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Almeida Garrett (Porto, 1799 - Lisbon, 1854) can rightly be considered an exponent of Portuguese literary modernity. Regarding his pioneering role, it's enough to remember that he was the founder of Romanticism (with the poem Camões) and later of modern theater in Portugal (with Frei Luís de Sousa), or even of topical narrative (with Viagens na Minha Terra). These are certainly his three greatest works, but many others demonstrate the author's eclectic talent as a poet, playwright and novelist. Mention should be made, for example, of the poetry collections Lírica de João Mínimo and Folhas Caídas, the narrative poems Dona Branca and Adozinda, the historical novel O Arco de Sant'Ana, the dramas Um Auto de Gil Vicente, Filipa de Vilhena and O Alfageme de Santarém. 

In aesthetic terms, Garrett was always able to reconcile the structuring principle of romantic nationalism with a cosmopolitan cultural vocation, which contributed to the originality of his writing: he renewed traditional concepts of genre and style, creating versatile forms of expression; he legitimized prose as a 'noble' instrument of communication and, at the same time, opened up new horizons for the literary language itself, sometimes mixing erudite and popular registers, sometimes adopting foreignisms and neologisms. Also noteworthy is the light colloquial manner in which he addresses the reader, captivating and surprising him with a keen sense of humor.

Intertwined with the political history of Vintismo, Garrett's literary work takes on the enlightened and ethically committed slant of someone who believes that “the poet is also a citizen”, and cannot therefore be dissociated from the dynamic context in which it was born: the revolution of 1820, the exiles, and the subsequent conquests and vicissitudes of the liberal regime. Hence the multifaceted nature of his output, which encompasses cultural and political essayism (Portugal in the Balance of Europe), pedagogy (Da Educação), parliamentary oratory and journalism. In the 1920s, he launched a small worldly newspaper - O Toucador (aimed at ladies), which was followed by two leading periodicals, O Português and O Cronista. In the following decade, he founded O Português Constitucional and the theatrical newspaper O Entreato.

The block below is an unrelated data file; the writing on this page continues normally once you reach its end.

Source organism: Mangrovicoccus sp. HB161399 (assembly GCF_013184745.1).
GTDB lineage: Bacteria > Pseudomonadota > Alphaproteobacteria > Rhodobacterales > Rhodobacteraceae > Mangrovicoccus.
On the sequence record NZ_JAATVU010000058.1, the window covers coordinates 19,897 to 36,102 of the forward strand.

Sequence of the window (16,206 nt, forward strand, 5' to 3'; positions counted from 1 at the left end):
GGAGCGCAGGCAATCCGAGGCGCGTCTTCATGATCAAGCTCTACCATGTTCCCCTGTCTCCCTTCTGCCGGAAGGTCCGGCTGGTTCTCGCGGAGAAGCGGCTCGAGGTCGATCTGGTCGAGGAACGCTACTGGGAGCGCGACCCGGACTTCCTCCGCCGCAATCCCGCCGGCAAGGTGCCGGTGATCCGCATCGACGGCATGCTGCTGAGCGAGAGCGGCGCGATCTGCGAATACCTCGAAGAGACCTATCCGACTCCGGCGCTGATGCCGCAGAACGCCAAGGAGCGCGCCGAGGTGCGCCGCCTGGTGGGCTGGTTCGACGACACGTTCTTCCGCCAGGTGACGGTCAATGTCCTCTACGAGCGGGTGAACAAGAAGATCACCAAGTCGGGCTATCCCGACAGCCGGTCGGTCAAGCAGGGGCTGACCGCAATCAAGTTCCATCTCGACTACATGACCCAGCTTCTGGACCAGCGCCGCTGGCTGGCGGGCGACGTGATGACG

This diversity of interests is the result of an intense public life, in which he defines himself as “... a true man of the world, who has lived in the courts with the princes, in the countryside with the men of war, in the cabinet with the diplomats and men of state, in parliament, in the courts, in the academies, with all the notables of many countries - and in the salons with the women and the frivolous of the world, with the elegances and the fatuities of the century” (his own words, in the introduction to Viagens na Minha Terra).

Almeida Garrett's best-known works are currently available in multiple collections, but not always edited with the necessary rigor. On the initiative of Ofélia Paiva Monteiro, an editorial project was launched in the 2000s to bring together the author's entire output: the Critical Edition of the Works of Almeida Garrett [ ]. This collection, a partnership between the Center for Portuguese Literature and the Imprensa Nacional-Casa da Moeda, has already been published in 10 volumes, including scattered, fragmentary and unpublished texts, most of whose manuscripts are kept at the General Library of the University of Coimbra.

Article written by: Maria Helena Santana